Guarded optimism: Downtown schools getting nine new crossing guards, courtesy of NYPD

Photo by Yannic Rack Crossing guards can be hard to spot in Lower Manhattan, which has long suffered from a chronic shortage, but a new agreement with the NYPD promises that nine police officers and traffic enforcement agents will be permanently stationed at intersections around eight Downtown schools until new crossing guards are hired to fill the gap.

Photo by Yannic Rack
Crossing guards can be hard to spot in Lower Manhattan, which has long suffered from a chronic shortage, but a new agreement with the NYPD promises that nine police officers and traffic enforcement agents will be permanently stationed at intersections around eight Downtown schools until new crossing guards are hired to fill the gap.

BY YANNIC RACK

The NYPD is dispatching additional uniformed officers and traffic enforcement agents to eight elementary schools in Lower Manhattan, in an effort to close much-criticized gaps left by the chronic lack of crossing guards across the area.

Until the city finally hires enough school crossing guards to fill the vacancies, the substitutes will ensure children can cross safely at nine different Downtown intersections, according to Assemblymember Deborah Glick, who announced the agreement this week.

“It is imperative that families are confident that their children will be safe when traveling to and from school, and Community Board 1 and local parents made it very clear that this was a priority,” Glick said in a statement. “This is a huge victory for the entire Downtown community.”

Lower Manhattan parents have long complained that the area’s fast-growing neighborhoods need additional crossing guards, but Downtown’s First Precinct has had difficulty finding candidates interested in the job — which pays just $11.79 an hour for a maximum of 25 hours a week, split between morning and afternoon shifts.

Concerns about traffic safety near Downtown schools spiked following a notorious hit-and-run incident during the morning drop-off near the Spruce Street School last April, when a driver jumped the curb onto the sidewalk to bypass traffic on Beekman St., crashing into and seriously injuring a local mother on her way to work.

Pressured by local elected officials, the precinct’s commanding officer, Capt. Mark Iocco, announced last November that he had secured funding to station traffic enforcement agents at two intersections near the Spruce Street School and Peck Slip School. But others, such as PS 276 in Battery Park City and PS 89 in Tribeca, were still left without sufficient coverage, according to parents.

In December, Councilmember Margaret Chin told the Council’s Committee on Public Safety that parents had even reported that the agents were regularly missing from their post at the Peck Slip School, causing further concern.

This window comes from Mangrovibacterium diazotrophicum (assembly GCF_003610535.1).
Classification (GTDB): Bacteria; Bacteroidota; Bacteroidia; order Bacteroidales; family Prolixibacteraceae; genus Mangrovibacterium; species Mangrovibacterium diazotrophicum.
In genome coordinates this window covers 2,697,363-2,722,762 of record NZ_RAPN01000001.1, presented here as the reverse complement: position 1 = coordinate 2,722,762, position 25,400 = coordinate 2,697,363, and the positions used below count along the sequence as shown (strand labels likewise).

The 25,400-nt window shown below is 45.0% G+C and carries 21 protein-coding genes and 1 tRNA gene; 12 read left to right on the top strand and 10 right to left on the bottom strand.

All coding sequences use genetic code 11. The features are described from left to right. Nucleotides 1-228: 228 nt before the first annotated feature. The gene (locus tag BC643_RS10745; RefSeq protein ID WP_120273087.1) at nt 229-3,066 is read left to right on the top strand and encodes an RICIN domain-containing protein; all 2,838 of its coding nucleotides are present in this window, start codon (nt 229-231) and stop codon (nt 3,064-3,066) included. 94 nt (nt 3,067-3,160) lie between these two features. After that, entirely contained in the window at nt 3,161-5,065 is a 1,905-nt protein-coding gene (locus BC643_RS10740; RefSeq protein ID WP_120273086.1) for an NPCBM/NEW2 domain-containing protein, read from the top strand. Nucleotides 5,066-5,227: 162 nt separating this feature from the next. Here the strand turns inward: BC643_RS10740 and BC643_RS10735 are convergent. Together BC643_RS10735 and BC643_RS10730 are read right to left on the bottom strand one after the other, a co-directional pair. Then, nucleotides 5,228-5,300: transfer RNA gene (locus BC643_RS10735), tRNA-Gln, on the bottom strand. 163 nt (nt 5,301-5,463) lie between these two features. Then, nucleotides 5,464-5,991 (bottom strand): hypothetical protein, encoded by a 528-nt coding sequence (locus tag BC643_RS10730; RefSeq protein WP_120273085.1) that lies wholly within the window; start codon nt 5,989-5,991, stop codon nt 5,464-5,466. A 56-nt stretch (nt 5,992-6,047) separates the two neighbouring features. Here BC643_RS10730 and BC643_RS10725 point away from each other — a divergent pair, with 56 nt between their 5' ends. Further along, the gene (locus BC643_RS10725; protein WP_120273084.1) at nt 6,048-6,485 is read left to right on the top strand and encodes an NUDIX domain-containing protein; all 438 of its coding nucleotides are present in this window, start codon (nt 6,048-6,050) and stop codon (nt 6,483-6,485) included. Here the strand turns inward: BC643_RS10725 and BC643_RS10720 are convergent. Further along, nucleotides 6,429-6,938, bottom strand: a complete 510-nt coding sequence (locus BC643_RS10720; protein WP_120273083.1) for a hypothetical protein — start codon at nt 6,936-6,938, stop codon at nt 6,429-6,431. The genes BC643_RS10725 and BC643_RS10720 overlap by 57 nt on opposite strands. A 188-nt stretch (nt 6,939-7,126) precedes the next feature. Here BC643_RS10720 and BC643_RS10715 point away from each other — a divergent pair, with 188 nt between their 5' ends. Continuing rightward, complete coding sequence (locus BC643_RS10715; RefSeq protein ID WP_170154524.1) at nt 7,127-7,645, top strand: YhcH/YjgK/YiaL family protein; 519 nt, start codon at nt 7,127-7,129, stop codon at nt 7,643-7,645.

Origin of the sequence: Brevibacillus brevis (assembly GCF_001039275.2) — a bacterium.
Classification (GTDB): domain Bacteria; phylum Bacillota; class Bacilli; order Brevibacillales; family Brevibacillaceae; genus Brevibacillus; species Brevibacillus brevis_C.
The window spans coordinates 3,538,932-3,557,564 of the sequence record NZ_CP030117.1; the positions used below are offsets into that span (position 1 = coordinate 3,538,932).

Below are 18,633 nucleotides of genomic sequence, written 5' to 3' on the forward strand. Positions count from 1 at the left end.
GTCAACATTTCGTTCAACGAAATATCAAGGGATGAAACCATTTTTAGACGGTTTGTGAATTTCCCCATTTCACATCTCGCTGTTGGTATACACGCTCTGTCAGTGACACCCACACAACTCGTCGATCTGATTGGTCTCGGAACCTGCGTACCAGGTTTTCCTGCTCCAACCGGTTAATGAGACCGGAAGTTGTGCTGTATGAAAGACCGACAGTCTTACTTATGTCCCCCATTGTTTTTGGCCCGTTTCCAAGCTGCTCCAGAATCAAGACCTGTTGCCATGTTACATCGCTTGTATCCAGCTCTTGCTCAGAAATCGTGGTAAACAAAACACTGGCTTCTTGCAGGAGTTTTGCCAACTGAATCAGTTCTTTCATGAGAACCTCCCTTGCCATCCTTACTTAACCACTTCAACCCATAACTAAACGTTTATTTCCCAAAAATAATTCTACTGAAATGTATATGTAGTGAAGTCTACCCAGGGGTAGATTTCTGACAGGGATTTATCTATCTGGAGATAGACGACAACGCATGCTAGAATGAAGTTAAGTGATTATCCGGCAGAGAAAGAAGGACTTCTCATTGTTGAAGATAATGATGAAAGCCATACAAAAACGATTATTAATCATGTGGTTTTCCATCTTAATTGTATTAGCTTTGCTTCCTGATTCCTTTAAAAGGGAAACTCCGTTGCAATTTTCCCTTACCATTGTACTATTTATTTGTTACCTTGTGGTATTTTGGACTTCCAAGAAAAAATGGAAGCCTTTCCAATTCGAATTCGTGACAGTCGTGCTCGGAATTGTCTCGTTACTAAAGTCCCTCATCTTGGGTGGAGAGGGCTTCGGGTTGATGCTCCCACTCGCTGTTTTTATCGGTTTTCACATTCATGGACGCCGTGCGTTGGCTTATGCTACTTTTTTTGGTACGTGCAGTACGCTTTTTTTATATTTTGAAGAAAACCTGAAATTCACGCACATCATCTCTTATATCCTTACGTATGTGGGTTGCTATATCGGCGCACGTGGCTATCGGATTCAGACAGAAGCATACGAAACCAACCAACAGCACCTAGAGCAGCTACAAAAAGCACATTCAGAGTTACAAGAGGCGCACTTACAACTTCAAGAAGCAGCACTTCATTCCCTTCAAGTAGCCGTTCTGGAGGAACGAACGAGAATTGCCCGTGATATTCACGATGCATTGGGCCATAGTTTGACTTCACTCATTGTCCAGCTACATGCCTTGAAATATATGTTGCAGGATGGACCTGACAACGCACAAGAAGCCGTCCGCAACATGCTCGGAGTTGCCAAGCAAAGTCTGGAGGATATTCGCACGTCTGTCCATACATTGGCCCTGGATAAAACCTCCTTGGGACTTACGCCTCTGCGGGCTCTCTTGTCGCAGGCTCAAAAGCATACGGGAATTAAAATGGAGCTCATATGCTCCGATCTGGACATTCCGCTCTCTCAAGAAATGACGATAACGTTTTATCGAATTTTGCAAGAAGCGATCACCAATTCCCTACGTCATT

According to Glick, the NYPD plans to deploy the additional personnel immediately, until new crossing guards are hired to cover the busy intersections.

Downtown parents and school advocates praised the announcement. “We’re very excited, and very thankful to all of our elected officials,” said Paul Hovitz, the co-chair of Community Board 1’s Youth and Education Committee.

He added that the result also bodes well for the efforts of the Lower Manhattan School Overcrowding Task Force, which has strongly advocated for more crossing guards as well as more schools.

“It’s amazing. We’re very happy about this,” said Sarah El-Batanouny, the co-president of the PTA at Spruce Street School, where her daughter attends sixth grade. “We could not ask for more. It just gives us a lot of comfort, as parents.”

El-Batanouny said that there have been no complaints about the traffic enforcement agents that were assigned to the school in November, but added that she appreciated having a guaranteed guard there in the future — which hadn’t been the case so far.

“We were never guaranteed that they would stay,” she said. “These are traffic agents that are working on overtime, and we were always told that they would be pulled if there was any kind of emergency.”

NYPD officers or traffic enforcement agents will now be assigned permanently to PS 234 at Chambers and Greenwich Sts., and at Chambers and West Sts.; Spruce Street School at Spruce and William Sts.; Peck Slip School at Peck Slip and Pearl St.; PS 89 at Warren and West Sts.; PS 276 at Battery Place and 1st Place; Tribeca Learning Center at Harrison and Greenwich Sts.; Leman Manhattan Prep at West and Morris Sts.; and Cooke Center School at MacDougal and W. Houston Sts. in Soho.

El-Batanouny said that she was hopeful the NYPD would properly integrate the temporary guards by permanently assigning one person per intersection, rather than rotating in whoever was free that day.

“We’re hoping this means we’re going to have one person assigned to us, who can get to know the kids and the parents,” she said. “And once all of the dust is settled, we’re hoping we can have somebody there during lunchtime as well.”

Hovitz even argued that the actual crossing guards should eventually stay all day, to also oversee the kids leaving afterschool programs and to help out during the school day — which he said might benefit the NYPD in its quest to find applicants for the job.

“It’s a fair question, and adds support to our case for making the crossing guard position a full-time employment,” Hovitz said. “It would definitely attract more people.”

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